I have been presented with an interesting problem. How can I decide whether a right triangle with given side lengths can be placed (with integer coordinate vertices) on a Cartesian plane so that the legs are not parallel to the x or y axes?

I'm a little stumped as to how the lengths come into play. I figured I would just be considering the slopes of the legs, and whether they were 0 or undefined. Also, try as I might, I can't make a sketch of a triangle that obeys this non-parallel alignment specification.

Any ideas?

  • $\begingroup$ I just notice that my solution assumes that the "given side lengths" are integers. Are they? Or could also lengths like $a=3\sqrt 2$, $b=4\sqrt 2$, $c=5\sqrt 2$ be given? $\endgroup$ – Hagen von Eitzen Oct 18 '14 at 14:05
  • $\begingroup$ All vertices are on lattice (integer) coords, so yes, side lengths are integers! $\endgroup$ – Rome_Leader Oct 18 '14 at 17:30

If the sides are $a,b,c$ as usual, the condition requires that $a,b$ are themsleves hypothenuses of integer right triangles, i.e. $a^2=x^2+y^2$ and $b^2=u^2+v^2$ for certain nonzero(!) integers $x,y,u,v$. Since the $b$ edge is rotated by $90^\circ$ against the $a$ edge, these two right triangles are similar. That means that they are both integer multiples of a smaller, primitive right triangle. That is: We need a Pythagorean triple $r^2+s^2=t^2$ such that $t$ is a common divisor of $a$ and $b$. Thus you need to check if $\gcd(a,b)$ is an integer multiple of a number that occurs as hypothenuse of a Pythagorean triple. This is equivalent to the existence of a prime $p\equiv 1\pmod 4$ with $p\mid a$ and $p\mid b$.

Example: $a=78$, $b=104$, $c=130$ can be used as desired. Note that $\gcd(a,b)=26$ is a multiple of the prime $13\equiv 1\pmod 4$. We find a solution of $13^2=u^2+v^2$, namely $u=12, v=5$. This allows us to use $C=(0,0)$, $B=(6u,6v)=(72,30)$, $A=(8v,-8u)=(40,-96)$.


Note that the length of a segment whose vertices have integer coordinates are a number that can be written as $$\sqrt{a^2+b^2}$$ where $a$ and $b$ are integers.

Perhaps you find useful some background about Pythagorean triples.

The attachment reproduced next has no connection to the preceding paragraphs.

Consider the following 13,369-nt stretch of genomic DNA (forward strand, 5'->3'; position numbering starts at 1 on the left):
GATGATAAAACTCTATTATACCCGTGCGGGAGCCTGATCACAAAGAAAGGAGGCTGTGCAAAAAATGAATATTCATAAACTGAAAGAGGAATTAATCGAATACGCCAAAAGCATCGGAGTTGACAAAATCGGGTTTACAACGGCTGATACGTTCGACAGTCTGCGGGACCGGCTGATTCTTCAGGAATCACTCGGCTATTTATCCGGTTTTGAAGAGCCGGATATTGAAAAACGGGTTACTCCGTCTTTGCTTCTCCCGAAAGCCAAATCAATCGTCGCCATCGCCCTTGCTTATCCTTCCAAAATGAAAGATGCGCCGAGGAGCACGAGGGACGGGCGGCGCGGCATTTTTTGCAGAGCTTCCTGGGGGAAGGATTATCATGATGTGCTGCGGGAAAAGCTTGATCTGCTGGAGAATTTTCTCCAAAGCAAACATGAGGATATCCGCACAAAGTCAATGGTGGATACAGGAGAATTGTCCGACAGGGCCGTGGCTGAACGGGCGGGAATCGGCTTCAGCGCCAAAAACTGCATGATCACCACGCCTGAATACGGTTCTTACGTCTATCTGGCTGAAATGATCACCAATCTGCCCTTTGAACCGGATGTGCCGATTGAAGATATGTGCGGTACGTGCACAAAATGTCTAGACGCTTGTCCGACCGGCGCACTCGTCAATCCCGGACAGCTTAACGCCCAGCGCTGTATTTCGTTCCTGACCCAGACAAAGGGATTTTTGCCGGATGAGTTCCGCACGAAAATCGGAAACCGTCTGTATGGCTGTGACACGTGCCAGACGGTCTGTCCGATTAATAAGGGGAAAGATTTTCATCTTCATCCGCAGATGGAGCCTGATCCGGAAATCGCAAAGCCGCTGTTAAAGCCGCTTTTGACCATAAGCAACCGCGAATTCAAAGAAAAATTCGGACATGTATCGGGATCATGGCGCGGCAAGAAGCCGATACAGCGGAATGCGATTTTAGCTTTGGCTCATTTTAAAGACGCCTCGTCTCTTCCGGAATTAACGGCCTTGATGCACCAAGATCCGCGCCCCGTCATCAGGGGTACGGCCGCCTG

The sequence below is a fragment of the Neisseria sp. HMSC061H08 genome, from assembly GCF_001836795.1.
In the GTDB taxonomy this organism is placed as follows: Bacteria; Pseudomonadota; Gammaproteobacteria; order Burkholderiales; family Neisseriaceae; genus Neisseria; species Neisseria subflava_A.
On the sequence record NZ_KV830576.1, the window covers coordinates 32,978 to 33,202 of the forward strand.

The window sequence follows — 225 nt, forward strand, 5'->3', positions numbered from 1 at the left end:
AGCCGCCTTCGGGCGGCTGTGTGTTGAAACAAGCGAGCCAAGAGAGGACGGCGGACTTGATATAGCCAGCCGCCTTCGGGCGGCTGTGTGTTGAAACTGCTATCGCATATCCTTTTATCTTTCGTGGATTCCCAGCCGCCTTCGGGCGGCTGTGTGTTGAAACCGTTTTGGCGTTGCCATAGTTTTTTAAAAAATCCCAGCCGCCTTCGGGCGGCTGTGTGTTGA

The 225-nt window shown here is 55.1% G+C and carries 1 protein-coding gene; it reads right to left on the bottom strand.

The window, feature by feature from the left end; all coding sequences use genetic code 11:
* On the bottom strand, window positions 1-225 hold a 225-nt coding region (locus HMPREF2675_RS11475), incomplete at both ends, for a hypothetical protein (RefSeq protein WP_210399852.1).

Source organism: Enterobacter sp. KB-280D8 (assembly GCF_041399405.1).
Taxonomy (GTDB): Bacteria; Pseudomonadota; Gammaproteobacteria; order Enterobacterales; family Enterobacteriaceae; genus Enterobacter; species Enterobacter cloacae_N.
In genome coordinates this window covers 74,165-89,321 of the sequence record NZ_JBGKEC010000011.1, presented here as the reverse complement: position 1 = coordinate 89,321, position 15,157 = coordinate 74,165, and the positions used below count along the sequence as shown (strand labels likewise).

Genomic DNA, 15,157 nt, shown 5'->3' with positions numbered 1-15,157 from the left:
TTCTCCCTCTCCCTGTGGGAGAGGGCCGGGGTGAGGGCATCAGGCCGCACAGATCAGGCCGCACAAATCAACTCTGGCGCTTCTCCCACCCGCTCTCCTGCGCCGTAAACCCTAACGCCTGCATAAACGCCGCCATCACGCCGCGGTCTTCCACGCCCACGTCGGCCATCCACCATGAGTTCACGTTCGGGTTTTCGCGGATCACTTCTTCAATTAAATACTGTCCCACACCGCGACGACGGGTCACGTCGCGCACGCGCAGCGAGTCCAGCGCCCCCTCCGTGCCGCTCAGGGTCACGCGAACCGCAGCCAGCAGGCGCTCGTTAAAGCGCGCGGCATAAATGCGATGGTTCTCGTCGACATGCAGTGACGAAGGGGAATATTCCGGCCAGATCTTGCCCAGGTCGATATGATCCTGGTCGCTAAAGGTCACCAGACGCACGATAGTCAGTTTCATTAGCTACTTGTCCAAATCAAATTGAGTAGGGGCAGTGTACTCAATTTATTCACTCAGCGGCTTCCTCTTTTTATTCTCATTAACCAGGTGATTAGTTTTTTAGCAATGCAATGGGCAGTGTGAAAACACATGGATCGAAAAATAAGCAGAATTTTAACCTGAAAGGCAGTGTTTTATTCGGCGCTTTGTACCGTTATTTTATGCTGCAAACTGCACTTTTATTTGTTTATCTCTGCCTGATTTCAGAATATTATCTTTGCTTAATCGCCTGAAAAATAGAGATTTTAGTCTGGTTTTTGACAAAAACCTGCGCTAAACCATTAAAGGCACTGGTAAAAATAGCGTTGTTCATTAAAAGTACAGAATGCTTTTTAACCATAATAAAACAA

Here's an example of a right triangle with integer coordinates at every vertex and legs that are not parallel to either coordinate axis:

enter image description here

The vertices of this triangle are $A=(6,4),$ $B=(-6,9),$ and $C=(0,0).$

Now to find out whether a right triangle with given side lengths can be placed with all three vertices at integer coordinates, let's first try to determine what right triangles can be constructed on integer coordinates and what possible sets of lengths their sides can have. Then we can ask whether the given set of side lengths is one of those possible sets.

First of all, the three side lengths have to satisfy the Pythagorean formula. List the lengths in order of increasing size, so the lengths are $AC,$ $BC,$ and $AB$ with $AC \leq BC < AB.$ Then it must be true that $(AC)^2 + (BC)^2 = (AB)^2.$ If this is false, we do not even have a right triangle.

Now suppose we have three leg lengths as described in the previous paragraph. Without loss of generality, we can simplify our visualization and calculations by considering only triangles that (like the one in the figure) have a right angle at $C=(0,0),$ vertex $A$ in the first quadrant of the plane ($x>0,y>0$), and vertex $B$ in the second quadrant ($x<0,y>0$). Any other right triangle with integer coordinates can be translated an integer distance up or down and an integer distance right or left so that its right-angled vertex is at $(0,0),$ then (if needed) rotated by $90,$ $180,$ or $270$ degrees so that the other two vertices are in the first two quadrants, and then (if needed) "flipped" (reflected) around the $y$ axis so that the leg in the first quadrant is the shorter one.

So for the general case, let $A=(x_A,y_A),$ $B=(x_B,y_B),$ and $C=(0,0),$ where $x_A,$ $y_A,$ $x_B,$ and $y_B$ are all integers, $x_A>0,$ $y_A>0,$ $x_B<0,$ and $y_B>0$ as in the figure. The squares of the lengths of the two legs are then $(AC)^2=x_A^2+y_A^2$ and $(BC)^2=x_B^2+y_B^2.$

Right away this tells us something about the possible lengths of sides: the length of each leg is the square root of an integer. But not all integers are sums of squares of integers, so only some square roots of integers are possible side lengths. To know if an integer $N$ is a sum of squares, find the prime factorization of $N.$ If no prime of the form $4k+3$ has an odd exponent in that factorization, $N$ is a sum of two squares. This is due to a theorem of Fermat as explained here. Euler's proof of this theorem also gives some useful techniques to help find possible pairs of squares.